This is a pricey process. According to the Alberta Liabilities Disclosure Project (ALDP), there’s anywhere from $58 to $260 billion worth of environmental liabilities across the province, yet just $1.5 billion has been collected from energy companies as security against these costs. The scope of the predicament is tremendous, with tens of thousands of orphaned wells requiring remediation. Ultimately, it’s the companies themselves that should be paying these costs. But R-Star would reverse the onus of responsibility, paying these companies to clean up this mess.

Another problem is that this program, because it’s dependent on the sweetener of royalty reductions, would only apply to companies that are continuously drilling. The program therefore will not address the issue of companies that have gone bankrupt and left behind “orphan wells” while their former owners move on to make money elsewhere.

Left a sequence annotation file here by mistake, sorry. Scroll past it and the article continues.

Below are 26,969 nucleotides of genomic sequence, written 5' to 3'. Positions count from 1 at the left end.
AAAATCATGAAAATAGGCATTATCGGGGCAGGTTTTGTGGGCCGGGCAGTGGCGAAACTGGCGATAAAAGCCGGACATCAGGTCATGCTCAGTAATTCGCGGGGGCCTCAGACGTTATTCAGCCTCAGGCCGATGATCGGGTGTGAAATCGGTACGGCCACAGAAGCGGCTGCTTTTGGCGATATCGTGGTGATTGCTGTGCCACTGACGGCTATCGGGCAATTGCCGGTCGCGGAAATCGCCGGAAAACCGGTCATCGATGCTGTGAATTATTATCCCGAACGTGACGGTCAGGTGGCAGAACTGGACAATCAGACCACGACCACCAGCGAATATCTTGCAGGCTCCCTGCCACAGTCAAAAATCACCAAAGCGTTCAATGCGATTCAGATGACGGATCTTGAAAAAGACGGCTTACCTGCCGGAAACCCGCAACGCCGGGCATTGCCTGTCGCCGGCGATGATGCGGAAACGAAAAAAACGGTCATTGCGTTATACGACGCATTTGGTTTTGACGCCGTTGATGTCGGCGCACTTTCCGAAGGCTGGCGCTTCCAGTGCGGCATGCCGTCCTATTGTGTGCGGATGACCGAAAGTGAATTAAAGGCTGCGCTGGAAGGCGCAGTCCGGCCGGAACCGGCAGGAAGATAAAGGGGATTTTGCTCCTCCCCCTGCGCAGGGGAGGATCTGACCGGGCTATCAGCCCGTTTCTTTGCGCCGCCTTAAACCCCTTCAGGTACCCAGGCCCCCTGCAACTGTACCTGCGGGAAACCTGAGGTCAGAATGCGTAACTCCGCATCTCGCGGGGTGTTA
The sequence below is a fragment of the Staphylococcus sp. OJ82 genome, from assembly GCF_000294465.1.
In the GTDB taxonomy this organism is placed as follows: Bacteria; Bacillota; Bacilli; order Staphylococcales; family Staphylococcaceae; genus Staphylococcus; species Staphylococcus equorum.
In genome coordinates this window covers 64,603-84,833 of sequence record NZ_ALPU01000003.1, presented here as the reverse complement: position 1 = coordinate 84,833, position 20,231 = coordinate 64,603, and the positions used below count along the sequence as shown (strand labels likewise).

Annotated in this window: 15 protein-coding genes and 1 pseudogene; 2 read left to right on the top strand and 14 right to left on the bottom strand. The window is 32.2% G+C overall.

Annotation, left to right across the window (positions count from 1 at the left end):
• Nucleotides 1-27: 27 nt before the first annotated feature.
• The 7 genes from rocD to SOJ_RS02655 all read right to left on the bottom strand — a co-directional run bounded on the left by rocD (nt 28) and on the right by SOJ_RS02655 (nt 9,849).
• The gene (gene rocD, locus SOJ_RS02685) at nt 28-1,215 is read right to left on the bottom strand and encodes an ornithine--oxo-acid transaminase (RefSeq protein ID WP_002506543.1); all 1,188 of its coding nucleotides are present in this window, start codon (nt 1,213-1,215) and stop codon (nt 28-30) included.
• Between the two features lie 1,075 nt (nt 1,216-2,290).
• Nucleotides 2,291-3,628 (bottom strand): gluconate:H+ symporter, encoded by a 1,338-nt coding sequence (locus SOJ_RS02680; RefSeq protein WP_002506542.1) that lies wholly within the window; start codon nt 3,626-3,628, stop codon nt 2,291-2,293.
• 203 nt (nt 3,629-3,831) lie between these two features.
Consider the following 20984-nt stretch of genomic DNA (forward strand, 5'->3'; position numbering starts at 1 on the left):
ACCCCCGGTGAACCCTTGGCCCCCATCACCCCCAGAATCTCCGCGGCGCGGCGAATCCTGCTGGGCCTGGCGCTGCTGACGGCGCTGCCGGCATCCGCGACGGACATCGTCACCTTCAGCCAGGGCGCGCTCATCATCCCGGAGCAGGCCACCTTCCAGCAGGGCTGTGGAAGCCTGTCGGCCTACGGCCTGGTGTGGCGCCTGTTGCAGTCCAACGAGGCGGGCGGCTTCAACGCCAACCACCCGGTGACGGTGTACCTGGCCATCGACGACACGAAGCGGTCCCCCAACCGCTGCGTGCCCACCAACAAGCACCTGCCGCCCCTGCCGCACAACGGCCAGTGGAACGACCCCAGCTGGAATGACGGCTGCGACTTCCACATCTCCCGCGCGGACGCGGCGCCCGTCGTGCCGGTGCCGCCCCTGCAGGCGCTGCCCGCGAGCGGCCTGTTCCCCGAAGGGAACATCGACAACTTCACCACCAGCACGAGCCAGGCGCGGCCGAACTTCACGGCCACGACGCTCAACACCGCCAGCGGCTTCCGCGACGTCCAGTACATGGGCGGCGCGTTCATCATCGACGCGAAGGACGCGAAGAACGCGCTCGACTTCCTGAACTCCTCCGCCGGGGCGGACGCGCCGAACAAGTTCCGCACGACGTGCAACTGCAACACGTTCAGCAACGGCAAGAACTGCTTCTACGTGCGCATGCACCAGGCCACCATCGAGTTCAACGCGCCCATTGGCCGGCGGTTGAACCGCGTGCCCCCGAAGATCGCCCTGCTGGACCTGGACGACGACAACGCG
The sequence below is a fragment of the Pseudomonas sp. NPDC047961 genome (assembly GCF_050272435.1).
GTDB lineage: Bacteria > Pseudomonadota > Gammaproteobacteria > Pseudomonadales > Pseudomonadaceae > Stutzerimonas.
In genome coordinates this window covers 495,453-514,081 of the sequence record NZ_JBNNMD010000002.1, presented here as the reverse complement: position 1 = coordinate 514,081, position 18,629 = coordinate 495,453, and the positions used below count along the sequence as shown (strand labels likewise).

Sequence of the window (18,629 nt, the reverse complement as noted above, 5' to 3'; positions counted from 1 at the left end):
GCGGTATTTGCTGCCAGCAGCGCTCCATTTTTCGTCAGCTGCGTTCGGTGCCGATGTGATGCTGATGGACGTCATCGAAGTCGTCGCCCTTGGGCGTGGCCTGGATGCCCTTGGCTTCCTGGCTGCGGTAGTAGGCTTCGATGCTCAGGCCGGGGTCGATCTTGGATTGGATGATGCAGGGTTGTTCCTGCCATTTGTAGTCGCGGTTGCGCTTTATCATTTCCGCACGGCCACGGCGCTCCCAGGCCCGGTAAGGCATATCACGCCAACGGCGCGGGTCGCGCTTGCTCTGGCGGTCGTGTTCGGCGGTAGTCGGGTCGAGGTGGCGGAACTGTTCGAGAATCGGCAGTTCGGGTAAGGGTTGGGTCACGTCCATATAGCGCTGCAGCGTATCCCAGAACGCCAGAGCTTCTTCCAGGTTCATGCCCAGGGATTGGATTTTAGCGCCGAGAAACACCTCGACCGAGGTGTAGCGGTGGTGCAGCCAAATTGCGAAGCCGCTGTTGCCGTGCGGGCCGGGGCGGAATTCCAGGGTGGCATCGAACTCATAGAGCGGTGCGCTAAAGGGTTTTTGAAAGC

An egregious example is Forent Energy, which was owned by celebrity businessperson W. Brett Wilson, who once called environmentalists “slimy bastards” who should be “hang[ed] for treason.” Forent, which went into receivership in 2017, leaves in its wake dozens of orphaned wells and is on the hook for $2.1 million to $3.7 million in cleanup costs. The company’s former chairman and largest shareholder, meanwhile, is worth an estimated $300 million. The R-Star program does nothing to compel companies that have absconded the field with their lucre to fulfill their cleanup obligations.